The ability to communicate to an institutional audience while maintaining a creative edge is a skill I’ve worked to hone over the years. Thus, many of my assignments involve documenting grants commissioning clients have received from government institutions or charitable foundations as a visual presentation of the progress achieved. This award from the Lego Foundation was, quite literally, a lot more fun than usual to chronicle. The Juega Conmigo (Come Play with Me), program implements child health, nutrition, early stimulation and protection programs for young children in Guatemala’s highlands, with a volunteer Guide Mother as the main entry point into the community. “The program strengthens the ability of parents to support their child’s development through of fun and games, taking play as the basis for the development of children’s abilities,” says ChildFund Guatemala Early Childhood Education Officer, Cristine Ajpacaja. “We work with children aged 0 to 4, seeking to change[…]Read More
Post Tagged with: "early childhood development"
There are some parts of Ethiopia right now that haven’t received more than a few sprinkles of rain in over two years. Since so many people live out in rural areas of the country and have to rely on seasonal rains to grow their own food- raising their own vegetables and livestock on small farms- that means the source of livelihood, nutrition, and sustenance for large numbers of people has vanished. Above, a small farmer sifts through the dust of the field he planted last year, but where nothing germinated. Can you imagine having to provide for your family with just a small farm not much bigger than your back yard? That’s hard enough, but take away the water source and it becomes impossible. Below, a woman in Fentale District scoops water from a shallow well. According to government figures, one in ten Ethiopians has been severely affected by the[…]Read More
A seedling that doesn’t receive enough water and sunlight in it’s infancy cannot grow into a fruitful tree. In the same way, a child who doesn’t receive love and proper care cannot realize his full potential as an adult, should he be fortunate enough to survive into adulthood. ChildFund’s Early Childhood Development (ECD) Program in Senegal is working in immensely challenging conditions to empower parents and caregivers with the tools and knowledge they need to properly nurture their children at this crucial stage in life. This is last in a series of six videos from the same number of countries I shot and edited for ChildFund’s new iPad app which exploring the different facets and successes of the ECD program. Special thanks to ChildFund’s Christine Ennulat for the creative input here. Here’s some other fun shots from a stroll down the beach in Dakar:Read More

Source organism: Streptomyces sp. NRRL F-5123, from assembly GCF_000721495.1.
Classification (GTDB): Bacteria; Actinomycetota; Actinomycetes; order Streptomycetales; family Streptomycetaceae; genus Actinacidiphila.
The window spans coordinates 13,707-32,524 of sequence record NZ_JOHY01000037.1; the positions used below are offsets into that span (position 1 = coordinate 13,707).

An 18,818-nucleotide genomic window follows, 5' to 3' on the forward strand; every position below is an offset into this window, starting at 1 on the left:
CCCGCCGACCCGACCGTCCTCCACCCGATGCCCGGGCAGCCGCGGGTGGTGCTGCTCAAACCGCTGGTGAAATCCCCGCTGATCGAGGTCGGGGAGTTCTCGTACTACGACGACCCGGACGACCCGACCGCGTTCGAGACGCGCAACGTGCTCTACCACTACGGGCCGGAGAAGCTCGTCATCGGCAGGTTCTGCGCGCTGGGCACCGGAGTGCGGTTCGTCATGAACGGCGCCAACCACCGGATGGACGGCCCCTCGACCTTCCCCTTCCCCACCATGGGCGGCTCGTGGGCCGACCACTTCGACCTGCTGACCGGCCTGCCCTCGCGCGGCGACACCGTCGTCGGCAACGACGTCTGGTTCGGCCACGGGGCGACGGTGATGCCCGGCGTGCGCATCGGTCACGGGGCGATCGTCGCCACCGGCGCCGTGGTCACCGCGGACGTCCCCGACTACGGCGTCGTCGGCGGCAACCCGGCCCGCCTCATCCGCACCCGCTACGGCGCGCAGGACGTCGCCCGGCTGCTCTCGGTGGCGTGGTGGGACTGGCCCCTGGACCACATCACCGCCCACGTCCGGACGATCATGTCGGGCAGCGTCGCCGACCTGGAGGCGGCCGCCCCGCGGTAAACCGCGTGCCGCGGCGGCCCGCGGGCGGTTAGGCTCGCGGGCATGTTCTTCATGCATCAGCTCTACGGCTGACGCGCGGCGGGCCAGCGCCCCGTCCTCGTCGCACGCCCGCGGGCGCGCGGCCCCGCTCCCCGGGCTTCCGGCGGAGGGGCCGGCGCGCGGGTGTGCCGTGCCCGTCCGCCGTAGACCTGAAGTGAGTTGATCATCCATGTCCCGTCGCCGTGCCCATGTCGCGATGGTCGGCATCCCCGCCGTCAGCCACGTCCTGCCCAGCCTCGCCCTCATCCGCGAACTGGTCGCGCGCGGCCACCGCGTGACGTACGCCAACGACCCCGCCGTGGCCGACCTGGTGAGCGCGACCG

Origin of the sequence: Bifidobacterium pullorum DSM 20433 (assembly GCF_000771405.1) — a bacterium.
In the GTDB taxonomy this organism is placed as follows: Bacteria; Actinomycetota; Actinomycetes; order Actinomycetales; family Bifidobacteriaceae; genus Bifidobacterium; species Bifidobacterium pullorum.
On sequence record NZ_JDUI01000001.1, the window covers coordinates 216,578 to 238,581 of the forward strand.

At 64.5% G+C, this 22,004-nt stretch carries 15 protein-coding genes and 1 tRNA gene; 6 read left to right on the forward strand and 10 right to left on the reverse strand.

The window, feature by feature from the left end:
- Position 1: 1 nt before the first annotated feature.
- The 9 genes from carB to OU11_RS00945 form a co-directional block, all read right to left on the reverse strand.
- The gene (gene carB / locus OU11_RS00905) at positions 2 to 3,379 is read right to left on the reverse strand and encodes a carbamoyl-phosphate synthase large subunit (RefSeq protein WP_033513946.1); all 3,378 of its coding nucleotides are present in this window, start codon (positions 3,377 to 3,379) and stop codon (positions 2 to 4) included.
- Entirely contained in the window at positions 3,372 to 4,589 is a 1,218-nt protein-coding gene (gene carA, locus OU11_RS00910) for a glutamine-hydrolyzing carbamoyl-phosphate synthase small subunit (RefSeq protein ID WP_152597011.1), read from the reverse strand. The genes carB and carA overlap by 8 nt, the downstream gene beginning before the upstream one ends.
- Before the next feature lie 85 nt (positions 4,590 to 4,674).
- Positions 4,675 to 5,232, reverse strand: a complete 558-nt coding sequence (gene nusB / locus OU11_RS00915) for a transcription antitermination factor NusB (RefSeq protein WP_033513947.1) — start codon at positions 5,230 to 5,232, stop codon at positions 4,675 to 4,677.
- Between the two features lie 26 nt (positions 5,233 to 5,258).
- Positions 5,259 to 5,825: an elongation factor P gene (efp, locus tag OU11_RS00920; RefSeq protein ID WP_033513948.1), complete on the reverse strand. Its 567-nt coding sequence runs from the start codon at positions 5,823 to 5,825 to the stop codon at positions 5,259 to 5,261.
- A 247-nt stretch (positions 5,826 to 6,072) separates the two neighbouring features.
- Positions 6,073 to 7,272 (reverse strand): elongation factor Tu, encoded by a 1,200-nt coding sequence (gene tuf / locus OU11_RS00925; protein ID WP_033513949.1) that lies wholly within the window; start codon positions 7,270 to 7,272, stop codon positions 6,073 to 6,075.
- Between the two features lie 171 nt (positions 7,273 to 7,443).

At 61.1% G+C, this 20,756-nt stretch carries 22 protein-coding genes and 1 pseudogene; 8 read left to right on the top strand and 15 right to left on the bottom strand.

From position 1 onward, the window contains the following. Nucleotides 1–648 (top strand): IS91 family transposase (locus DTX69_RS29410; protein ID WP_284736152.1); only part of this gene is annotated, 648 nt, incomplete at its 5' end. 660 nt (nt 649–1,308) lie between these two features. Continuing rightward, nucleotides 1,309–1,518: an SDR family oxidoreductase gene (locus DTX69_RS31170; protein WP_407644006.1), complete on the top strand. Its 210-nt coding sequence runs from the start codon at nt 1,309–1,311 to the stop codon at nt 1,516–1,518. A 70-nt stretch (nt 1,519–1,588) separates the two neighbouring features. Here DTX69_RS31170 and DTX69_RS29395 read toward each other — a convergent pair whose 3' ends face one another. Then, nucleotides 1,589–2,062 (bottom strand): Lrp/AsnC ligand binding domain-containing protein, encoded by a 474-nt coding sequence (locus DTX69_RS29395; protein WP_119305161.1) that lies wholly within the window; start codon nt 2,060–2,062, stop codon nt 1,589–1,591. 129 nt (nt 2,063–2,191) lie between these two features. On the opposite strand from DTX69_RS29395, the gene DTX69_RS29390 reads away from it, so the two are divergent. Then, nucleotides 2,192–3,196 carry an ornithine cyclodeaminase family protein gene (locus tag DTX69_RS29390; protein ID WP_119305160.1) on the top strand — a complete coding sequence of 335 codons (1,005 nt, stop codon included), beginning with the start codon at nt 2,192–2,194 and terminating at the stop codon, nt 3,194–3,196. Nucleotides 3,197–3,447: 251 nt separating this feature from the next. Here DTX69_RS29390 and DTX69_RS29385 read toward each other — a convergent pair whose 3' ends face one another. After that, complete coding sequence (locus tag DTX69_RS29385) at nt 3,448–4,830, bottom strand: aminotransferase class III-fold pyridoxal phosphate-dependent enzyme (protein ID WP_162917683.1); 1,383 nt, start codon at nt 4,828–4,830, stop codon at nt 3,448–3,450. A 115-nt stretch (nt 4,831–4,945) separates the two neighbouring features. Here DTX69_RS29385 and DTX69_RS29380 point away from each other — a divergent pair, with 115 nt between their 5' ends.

What’s the one thing that parents can do to raise their children properly? I’m not yet a dad, but I’m at least aware there’s not simply one thing that parents can do to ensure their kids are on the right track. On the contrary, parenting is a holistic affair. ChildFund has a similar approach in its early childhood development programs in Honduras, which allow kids to get the start they need in life in order to realize their full potential. Working amidst the surrounding poverty, their integrated programs emphasize the need for proper nutrition, early stimulation, and love and attention at home from parents and caregivers. Crucial ingredients in the program are the door-to-door guide mothers who carry information and awareness to households, monitoring children’s nutritional and health status along the way. Guide mothers teach parents proper brain stimulation during crucial early years, and quickly identify developmental difficulties to keep[…]Read More
We often think of Africa as a continent of wide open savannahs and an endless expanse of acacia trees. We fail to remember the massive megalopolises of Kinshasa or Lagos and the seemingly endless expanse of slum dwellings that exist in the urban shadows. It’s true that more so than other regions of the world, Sub-Saharan Africa’s population is rural; about 65% of people live in rural areas. But needs exist in both cities and villages here. The above video documents two families participating in ChildFund’s Early Childhood Development Program in Kenya, known as ECD. Solomon’s family lives in rural Samburu County, a traditional village where the main source of livelihood is cattle rearing. Anabel’s family lives in the crowded Mukuru slums of Kenya’s capital, Nairobi, where poor hygiene and sanitation practices contribute to the spread of disease. In both areas, food security for families is a problem. The ECD[…]Read More